Major League Soccer presented plans for a stadium in Flushing Meadows Corona Park Monday night to the borough president and civic leaders from around the borough, who expressed concern about the impact to existing traffic problems and several crucial aspects of the project that are still vague.
Mark Abbott, president of the league, stood in front of Borough President Helen Marshall and the heads of community boards from across Queens, explaining how the league plans to proceed with building a 25,000-person capacity stadium — that in the future will be expanded to hold 35,000 people — on about 10 to 13 acres of parkland currently occupied by a fountain left over from the 1964 World’s Fair.
“We’re here to be a partner with the park,” said Abbott.
The league hopes to have the stadium operating in time for the 2016 season, but the plan still has several pieces missing.
For example, the league has yet to announce an owner to finance and build the $300 million to $400 million stadium. MLS would also be required to replace the parkland that would be taken up by the stadium. The league has toured several sites and is seeking community input into where the new parkland should be located, though few specifics have emerged aside from a possible location along the Flushing River on city-owned property in Willets Point.
“I’m not optimistic they will find suitable replacement land,” City Councilman Peter Vallone Jr. (D-Astoria) said after the meeting.
MLS still has to reach an agreement with the New York Mets to share the parking lot at Citi Field, according to Abbott, and a traffic study is still being conducted, although the league estimates about 4,000 car trips for each game, a number which would be able to fit into existing parking structures at Citi Field should an agreement be hammered out.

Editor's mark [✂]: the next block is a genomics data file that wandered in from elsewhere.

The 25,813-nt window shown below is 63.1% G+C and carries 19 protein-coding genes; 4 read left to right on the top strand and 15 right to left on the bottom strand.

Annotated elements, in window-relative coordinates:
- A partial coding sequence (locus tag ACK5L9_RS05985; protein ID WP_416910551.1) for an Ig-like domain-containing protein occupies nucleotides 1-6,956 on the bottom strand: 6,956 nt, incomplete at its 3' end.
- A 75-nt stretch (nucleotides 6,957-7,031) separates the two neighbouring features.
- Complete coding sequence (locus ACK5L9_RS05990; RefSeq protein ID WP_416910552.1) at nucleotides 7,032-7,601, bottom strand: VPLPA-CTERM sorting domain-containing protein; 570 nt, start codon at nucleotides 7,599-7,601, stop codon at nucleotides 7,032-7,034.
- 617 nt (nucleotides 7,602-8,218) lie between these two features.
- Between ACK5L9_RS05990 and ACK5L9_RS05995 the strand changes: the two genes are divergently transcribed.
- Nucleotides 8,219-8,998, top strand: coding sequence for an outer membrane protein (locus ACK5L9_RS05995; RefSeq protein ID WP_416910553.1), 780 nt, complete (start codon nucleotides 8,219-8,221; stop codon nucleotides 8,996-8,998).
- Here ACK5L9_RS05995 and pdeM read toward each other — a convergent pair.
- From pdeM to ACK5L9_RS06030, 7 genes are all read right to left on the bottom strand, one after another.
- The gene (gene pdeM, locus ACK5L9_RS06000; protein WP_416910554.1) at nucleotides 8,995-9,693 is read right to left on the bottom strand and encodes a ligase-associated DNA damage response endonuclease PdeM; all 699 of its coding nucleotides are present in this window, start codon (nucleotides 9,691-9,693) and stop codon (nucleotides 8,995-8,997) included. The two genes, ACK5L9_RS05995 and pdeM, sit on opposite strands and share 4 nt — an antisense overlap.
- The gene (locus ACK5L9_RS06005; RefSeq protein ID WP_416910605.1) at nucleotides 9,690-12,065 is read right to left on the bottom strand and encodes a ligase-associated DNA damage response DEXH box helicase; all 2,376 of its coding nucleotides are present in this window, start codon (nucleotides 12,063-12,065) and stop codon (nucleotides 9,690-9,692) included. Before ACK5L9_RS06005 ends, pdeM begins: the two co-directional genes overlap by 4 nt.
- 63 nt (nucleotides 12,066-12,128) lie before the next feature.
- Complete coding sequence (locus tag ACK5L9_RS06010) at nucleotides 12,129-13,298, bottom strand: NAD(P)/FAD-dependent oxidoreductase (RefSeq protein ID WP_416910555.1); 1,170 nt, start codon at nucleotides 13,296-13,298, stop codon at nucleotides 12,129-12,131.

The league is also still in negotiations with the city as to any tax breaks or revenue sharing regarding the operation and construction of the stadium, though Abbott said that talks have focused on MLS not paying for the parkland but rather investing $10 million into the park.
Part of that money would go toward building new soccer fields around the stadium, but unlike the tennis courts at the Billie Jean National Tennis Center, once the soccer fields are built, they will be the responsibility of the city Parks Department to maintain.
CB 2 Chairman Joe Conley was not happy with the project and called the deal a “land grab.”
“I’d much rather people say ‘not for sale,’” he said. “One of the things we don’t have enough of is open space in Queens.”
But Abbott also touted the economic benefits of having a stadium there and said hundreds of businesses were in support.
“Fans who patronize the games will also patronize their businesses,” he said.
But Queens business leaders have said in the past that the neighborhoods on either side of the park, Corona and Flushing, do not see a significant boost from other sporting events.
Seth Bornstein, executive director of the Queens Economic Development Corp., commented during this year’s US Open in August that he would like to see more people patronizing businesses in the borough, though many hotels in the area were booked solid.
Jerry Iannece, chairman of CB 11, commented that the economic benefits promised by the Mets during the construction of Citi Field never materialized.
Reach reporter Joe Anuta by e-mail at firstname.lastname@example.org or by phone at 718-260-4566.
©2012 Community News Group
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